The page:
Three more women's rights activists have been arrested by Saudi authorities as the kingdom continues its widening crackdown, weeks before a driving ban on women is set to lifted in the kingdom.
Human Rights Watch recorded last week the arrest of seven leading Saudi women's rights advocates on bizarre list of charges including, "transgressing national and religious principle" and working with "foreign entities".
Those arrested include Loujain al-Hathloul, Aziza al-Yousef and Eman al-Nafjan, activists who have long opposed a driving ban on women in the kingdom.
Amnesty International told Reuters that seven women and two men were being held, in addition to "one unidentified activist", a number confirmed by Human Rights Watch. Other activists have reported the arrest of 11 people - seven women and four men.
"Amnesty International is worried about reports of further arrests of individuals... and we call on the authorities to reveal the whereabouts of these individuals and reveal the charges against them," said Samah Hadid, Amnesty International's Middle East director of campaigns.
Sources speaking to The New Arab confirmed that a number of activists - as well as academics - were detained in a fierce crackdown that began Thursday evening.
While the reason for the arrest remain unknown, sources - who wish to remain anonymous - indicate that the latest arrests were tied to advocacy for women driving.
"They detained them because they do not want them to publicly claim success," the source said.
Women in Saudi Arabia will be allowed to start driving in the ultra-conservative kingdom from 24 June, the kingdom announced earlier this month.
While some have hailed the "progressive move" it has also been accompanied by an apparent crackdown on dissent against critics, ranging from Islamist clerics to some of the very women who campaigned for years to end the ban.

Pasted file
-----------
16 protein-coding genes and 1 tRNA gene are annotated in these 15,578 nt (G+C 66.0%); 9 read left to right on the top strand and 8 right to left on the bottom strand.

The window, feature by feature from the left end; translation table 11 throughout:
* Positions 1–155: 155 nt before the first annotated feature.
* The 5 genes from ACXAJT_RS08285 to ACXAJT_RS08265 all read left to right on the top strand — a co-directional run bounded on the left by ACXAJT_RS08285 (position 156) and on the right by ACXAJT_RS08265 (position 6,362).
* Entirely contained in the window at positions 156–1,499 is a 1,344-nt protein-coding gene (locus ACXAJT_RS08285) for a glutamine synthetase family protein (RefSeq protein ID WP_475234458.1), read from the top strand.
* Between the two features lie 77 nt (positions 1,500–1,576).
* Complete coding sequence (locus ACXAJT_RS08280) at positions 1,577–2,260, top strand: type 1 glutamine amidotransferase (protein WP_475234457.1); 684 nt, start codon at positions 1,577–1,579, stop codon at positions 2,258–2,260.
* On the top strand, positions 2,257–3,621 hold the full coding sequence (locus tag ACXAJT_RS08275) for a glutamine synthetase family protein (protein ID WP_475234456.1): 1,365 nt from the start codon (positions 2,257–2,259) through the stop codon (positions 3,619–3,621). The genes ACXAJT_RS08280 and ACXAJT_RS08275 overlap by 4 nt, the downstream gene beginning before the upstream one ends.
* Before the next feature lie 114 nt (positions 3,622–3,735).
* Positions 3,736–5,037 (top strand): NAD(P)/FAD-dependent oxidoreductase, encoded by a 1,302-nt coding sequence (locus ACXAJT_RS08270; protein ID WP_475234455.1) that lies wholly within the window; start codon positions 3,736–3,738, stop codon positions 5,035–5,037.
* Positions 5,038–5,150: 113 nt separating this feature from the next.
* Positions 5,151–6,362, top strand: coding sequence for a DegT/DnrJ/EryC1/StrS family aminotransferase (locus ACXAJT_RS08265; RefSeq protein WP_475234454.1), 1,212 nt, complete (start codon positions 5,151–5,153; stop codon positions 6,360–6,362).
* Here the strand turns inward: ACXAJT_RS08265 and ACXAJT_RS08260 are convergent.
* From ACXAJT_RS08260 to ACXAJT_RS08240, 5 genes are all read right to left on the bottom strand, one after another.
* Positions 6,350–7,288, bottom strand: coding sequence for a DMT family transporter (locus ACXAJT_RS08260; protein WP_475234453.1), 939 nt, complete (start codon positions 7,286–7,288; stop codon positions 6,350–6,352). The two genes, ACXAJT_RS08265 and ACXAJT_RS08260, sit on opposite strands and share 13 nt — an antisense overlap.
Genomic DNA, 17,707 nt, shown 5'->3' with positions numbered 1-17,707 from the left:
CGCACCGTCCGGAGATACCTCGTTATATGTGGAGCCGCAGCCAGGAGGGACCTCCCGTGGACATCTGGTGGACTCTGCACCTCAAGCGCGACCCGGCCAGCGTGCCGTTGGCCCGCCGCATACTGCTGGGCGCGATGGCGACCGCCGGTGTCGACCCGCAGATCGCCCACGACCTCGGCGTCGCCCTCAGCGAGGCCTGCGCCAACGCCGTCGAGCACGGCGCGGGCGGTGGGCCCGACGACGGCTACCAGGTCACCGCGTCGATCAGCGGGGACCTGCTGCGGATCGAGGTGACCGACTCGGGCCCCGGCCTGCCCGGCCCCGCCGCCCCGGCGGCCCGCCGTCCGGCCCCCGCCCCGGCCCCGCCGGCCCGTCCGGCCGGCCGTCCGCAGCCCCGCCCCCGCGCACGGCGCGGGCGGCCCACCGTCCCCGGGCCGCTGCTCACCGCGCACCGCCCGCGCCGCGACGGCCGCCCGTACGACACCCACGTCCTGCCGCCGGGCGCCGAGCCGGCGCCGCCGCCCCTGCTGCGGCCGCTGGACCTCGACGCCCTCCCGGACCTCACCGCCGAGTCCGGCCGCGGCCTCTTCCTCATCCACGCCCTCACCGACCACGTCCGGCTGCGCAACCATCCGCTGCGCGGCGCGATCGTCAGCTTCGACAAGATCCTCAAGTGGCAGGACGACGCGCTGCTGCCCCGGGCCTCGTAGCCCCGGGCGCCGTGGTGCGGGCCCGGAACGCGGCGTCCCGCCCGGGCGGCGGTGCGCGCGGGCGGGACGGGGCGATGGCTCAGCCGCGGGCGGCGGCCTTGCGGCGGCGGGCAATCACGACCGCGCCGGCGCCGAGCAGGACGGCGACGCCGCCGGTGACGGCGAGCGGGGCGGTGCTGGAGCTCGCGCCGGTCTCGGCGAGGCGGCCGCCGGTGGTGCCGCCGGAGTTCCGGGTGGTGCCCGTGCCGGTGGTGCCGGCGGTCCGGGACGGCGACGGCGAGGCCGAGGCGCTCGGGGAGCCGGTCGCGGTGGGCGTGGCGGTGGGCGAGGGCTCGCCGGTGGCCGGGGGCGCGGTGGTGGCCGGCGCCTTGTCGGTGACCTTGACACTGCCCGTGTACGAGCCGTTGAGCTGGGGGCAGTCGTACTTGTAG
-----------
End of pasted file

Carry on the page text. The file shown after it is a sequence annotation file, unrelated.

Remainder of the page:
Activists and analysts believe that the government is keen to avoid rewarding activism.
Saudi Arabia has described these activists as "traitors" and has left public opinion divided, with those backing the Crown Prince Mohammed bin Salmam's sweeping reforms supporting the arrests.
Referring to the detainees as "agents of the embassies", political analyst Naif al-Asaker tweeted that anyone who did not support their arrest was either a "covert partner" or simply "ignorant".
Amnesty International condemned the commentary of the arrests as a "chilling smear campaign" and an "extremely worrying development for women human rights defenders" in the country.
In September, a royal decree announced the end of a decades' long ban on women driving - the only one of its kind in the world.
Crown Prince Mohammed bin Salman, 32, is seen as the force behind the lifting of the ban, part of a series of reforms being pushed by the powerful royal in the conservative kingdom.
His economic Vision 2030 reform plan for a post-oil era seeks to elevate women to nearly one-third of the workforce, up from about 22 percent now.
Saudi activists say social change will only be cosmetic without dismantling the kingdom's rigid guardianship system, which requires women to seek permission from a male relative to study, travel and other activities.
This article has been adapted from its original source.